In the near term the escalation of tensions in the Ukraine will fuel increased safe haven demand for JPY potentially leading to a test of a test of technical support around USD/JPY 100.62 (11 September 13 high). However, strong demand around the 101.20-30 level suggests that it may require another leg lower for US yields to fuel a further sharp drop in USD/JPY.

Asian currencies are set to continue to show some relative resilience to events in Ukraine although a weaker bias is expected. Most currencies remain relatively insensitive to gyrations in risk appetite except KRW which registers the biggest correlation with our risk barometer.

Overall, lower US yields will help provide some support to Asian currencies and investors will continue to differentiate based on domestic factors rather than shifts in risk appetite. Additionally some relative stability in the CNY / CNH may also help to limit pressure on Asian currencies.

US dollar restrained further

The USD will continue to be restrained by poor weather conditions and lower US Treasury yields (around 2.6%), especially against the JPY which has also been supported by higher risk aversion and consequent safe haven demand. The USD index is at threat from dropping to its October 2013 lows around 78.998 (currently 79.828)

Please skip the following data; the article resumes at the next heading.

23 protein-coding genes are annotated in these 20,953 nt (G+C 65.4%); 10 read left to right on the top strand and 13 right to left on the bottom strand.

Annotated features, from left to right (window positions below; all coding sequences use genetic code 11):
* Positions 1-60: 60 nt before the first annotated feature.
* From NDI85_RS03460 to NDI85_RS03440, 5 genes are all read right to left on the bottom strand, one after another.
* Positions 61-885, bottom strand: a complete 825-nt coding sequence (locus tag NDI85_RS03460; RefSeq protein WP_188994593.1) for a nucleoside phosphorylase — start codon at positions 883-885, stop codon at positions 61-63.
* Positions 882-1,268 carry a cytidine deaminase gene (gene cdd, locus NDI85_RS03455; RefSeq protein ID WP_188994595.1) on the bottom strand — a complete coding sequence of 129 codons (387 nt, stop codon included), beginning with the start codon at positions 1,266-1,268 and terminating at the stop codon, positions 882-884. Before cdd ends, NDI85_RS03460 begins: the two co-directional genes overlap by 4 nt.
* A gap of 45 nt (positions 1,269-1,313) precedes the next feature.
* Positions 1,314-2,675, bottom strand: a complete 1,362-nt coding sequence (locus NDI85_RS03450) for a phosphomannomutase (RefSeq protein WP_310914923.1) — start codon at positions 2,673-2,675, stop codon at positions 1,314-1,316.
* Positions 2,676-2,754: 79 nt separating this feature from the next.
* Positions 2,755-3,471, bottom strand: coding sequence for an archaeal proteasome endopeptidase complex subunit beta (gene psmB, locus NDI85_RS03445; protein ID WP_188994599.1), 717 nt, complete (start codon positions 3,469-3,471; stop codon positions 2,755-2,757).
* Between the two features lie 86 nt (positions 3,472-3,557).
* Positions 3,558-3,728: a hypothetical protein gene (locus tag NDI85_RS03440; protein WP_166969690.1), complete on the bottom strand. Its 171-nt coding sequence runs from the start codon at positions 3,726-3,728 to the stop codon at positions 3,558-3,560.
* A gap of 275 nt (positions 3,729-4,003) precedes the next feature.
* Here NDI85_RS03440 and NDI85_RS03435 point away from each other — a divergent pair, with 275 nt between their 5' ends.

A similar story applies to the CHF, with USD/CHF hitting its lowest level since late 2011 around 0.8783. This pattern will not change in the short term, especially given the potential escalation in tensions in the Ukraine, keeping the CHF under upward pressure as safe haven inflows increase. EUR/CHF has dropped sharply as a result, with the resolve of the Swiss National Bank to support its line in the sand at 1.20 set to be tested shortly.

Risk currencies in contrast will likely come under growing short term pressure including AUD, NZD and many emerging market currencies. AUD/USD will likely trade with a heavy tone even though the RBA is unlikely to cut policy rates at its meeting tomorrow.

EUR benefitted from the upside surprise for Eurozone inflation but has run into resistance around 1.3800 versus USD. Speculative EUR positioning has continued to rise but the fact that CFTC IMM positioning has risen to above its 3 month average suggests that further EUR gains will be more limited.

Indeed although the USD continues to be restrained by weaker data and lower US yields, the potential for a dovish surprise from the ECB will limit the ability of the EUR to capitalise on USD weakness this week. Strong technical resistance for EUR/USD will be found around 1.3894 (2013 high).